The price of tribal betrayal

Former GOP Rep. Bob Inglis talks to Salon about the mindset that drives the Obama-era GOP

Published June 1, 2012 4:00PM (EDT)

Bob Inglis        (AP/Richard Shiro)
Bob Inglis (AP/Richard Shiro)

When Donald Trump hijacked the news this week with his latest birther ravings and Mitt Romney refused to repudiate him, Bob Inglis could only sigh.

“It really damages our credibility to not deal in facts,” the former South Carolina congressman told Salon. “The fact is the president is an American. The fact is the president is not a socialist. He’s left of center – he’s way left of me. But he’s not a socialist. There’s a difference.”

The prevailing theory is that Romney, who shared the stage with Trump at a fundraiser Tuesday night, bit his tongue for fear of offending a Republican base that contains more than a few voters who are sympathetic to Trump’s views. Inglis knows all about that kind of pressure: He may be the signature victim of the intraparty revolt that has defined the Obama-era Republican Party, a one-time rising star with a deeply conservative voting record who was nonetheless defeated in a 2010 primary – by 42 points.

Elected to his second stint in the House in 2004, Inglis irked some on the right by casting a symbolic vote against the 2007 Iraq troop surge and signing off on George W. Bush’s TARP plan. But if there was one single act that marked him as a traitor, it was his suggestion to attendees at a rowdy 2009 town hall meeting to “turn Glenn Beck off.” Boos filled the air, the video went viral, and Inglis spent the next year on the defensive. He finished 12 points behind challenger Trey Gowdy in the preliminary GOP vote, 39 to 27 percent, then gained almost no ground in the runoff, which he lost 71-29 percent.

Inglis remembers campaigning door-to-door and encountering hostility for the first time.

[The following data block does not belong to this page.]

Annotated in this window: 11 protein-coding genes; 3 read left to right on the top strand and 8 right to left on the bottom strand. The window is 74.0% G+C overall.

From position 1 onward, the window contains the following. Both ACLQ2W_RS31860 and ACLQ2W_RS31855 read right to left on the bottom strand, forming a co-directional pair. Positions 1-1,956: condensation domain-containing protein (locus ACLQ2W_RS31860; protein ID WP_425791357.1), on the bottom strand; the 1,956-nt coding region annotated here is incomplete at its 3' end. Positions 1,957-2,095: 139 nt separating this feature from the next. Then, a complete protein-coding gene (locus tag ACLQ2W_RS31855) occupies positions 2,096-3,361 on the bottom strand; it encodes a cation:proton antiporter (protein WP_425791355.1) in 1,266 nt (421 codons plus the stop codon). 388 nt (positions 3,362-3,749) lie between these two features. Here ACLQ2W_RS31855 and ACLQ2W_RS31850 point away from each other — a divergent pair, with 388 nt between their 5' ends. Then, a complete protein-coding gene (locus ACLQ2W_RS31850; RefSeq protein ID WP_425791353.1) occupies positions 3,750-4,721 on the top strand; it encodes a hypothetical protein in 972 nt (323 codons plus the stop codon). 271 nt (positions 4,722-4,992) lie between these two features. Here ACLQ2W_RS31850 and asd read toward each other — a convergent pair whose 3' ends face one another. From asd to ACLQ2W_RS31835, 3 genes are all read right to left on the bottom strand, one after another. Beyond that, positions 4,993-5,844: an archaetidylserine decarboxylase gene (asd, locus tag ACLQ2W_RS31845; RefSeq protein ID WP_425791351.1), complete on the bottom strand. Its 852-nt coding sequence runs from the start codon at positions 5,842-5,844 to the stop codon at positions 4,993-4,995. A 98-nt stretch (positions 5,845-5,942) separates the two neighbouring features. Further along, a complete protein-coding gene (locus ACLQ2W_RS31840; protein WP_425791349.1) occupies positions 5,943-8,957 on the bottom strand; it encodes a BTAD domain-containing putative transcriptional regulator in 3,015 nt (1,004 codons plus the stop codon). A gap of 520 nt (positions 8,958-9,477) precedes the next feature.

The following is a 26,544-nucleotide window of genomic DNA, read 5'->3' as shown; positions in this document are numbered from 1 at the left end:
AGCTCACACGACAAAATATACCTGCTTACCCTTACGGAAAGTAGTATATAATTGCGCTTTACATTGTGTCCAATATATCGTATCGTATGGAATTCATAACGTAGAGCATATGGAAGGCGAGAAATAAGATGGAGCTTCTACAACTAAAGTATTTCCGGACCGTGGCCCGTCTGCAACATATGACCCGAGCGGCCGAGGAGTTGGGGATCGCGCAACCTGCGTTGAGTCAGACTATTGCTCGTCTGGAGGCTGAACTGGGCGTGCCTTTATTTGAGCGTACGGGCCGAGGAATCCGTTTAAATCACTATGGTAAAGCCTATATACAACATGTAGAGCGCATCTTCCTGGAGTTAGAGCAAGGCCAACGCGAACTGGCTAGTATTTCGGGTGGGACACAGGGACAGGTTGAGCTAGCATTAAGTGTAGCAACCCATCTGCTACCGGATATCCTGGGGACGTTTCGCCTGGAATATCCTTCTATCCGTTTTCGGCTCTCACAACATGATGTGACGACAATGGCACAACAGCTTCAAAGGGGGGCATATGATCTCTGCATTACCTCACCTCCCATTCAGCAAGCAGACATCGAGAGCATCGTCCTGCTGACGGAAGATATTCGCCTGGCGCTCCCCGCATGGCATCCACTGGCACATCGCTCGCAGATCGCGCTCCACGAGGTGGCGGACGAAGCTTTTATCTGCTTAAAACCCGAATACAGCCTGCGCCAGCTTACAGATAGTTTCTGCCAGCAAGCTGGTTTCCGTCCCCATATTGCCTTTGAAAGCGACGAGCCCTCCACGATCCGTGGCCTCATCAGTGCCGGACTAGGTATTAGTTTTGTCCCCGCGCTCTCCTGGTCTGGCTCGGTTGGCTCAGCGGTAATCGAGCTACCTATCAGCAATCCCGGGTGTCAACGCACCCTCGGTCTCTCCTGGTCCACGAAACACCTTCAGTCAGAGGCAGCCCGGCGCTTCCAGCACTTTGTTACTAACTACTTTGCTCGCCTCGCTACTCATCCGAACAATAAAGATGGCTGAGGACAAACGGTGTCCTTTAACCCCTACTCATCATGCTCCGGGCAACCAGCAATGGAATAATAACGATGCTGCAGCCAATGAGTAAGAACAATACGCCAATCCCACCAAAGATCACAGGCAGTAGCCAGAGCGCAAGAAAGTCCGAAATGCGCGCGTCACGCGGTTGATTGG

“I’m wondering, ‘Why is this happening?’” he said. “And what I came around to is that what happens is the tribe selects you to go to Washington. You believe with the tribe, you agree with them, and you go to Washington as their representative.

“Then you get there and you mingle with these other tribes, and you come to understand their point of view – not agree with it, but understand it. So when that view is presented, you don’t have the same sort of shocked reaction that some of the tribe members at home have to hearing that view.”

He recalled getting to know John Lewis, the civil rights icon and Democratic congressman from Georgia.

“He is an incredible American,” Inglis said. “I just disagree with him on this budget thing. But back at the tribe, at the tribal meeting, it’s like, ‘He’s some kind of Communist, that John Lewis. He’s not an American.’ No! He’s an incredible American. He’s one of our heroes.

“But the tribe doesn’t see that. The tribe sees you as sort of getting too cozy with John. And then they start to doubt you, because of this betrayal response. We are hard-wired to respond very violently – as I understand it, the brain really responds to betrayal. It’s one of the strongest human emotions.”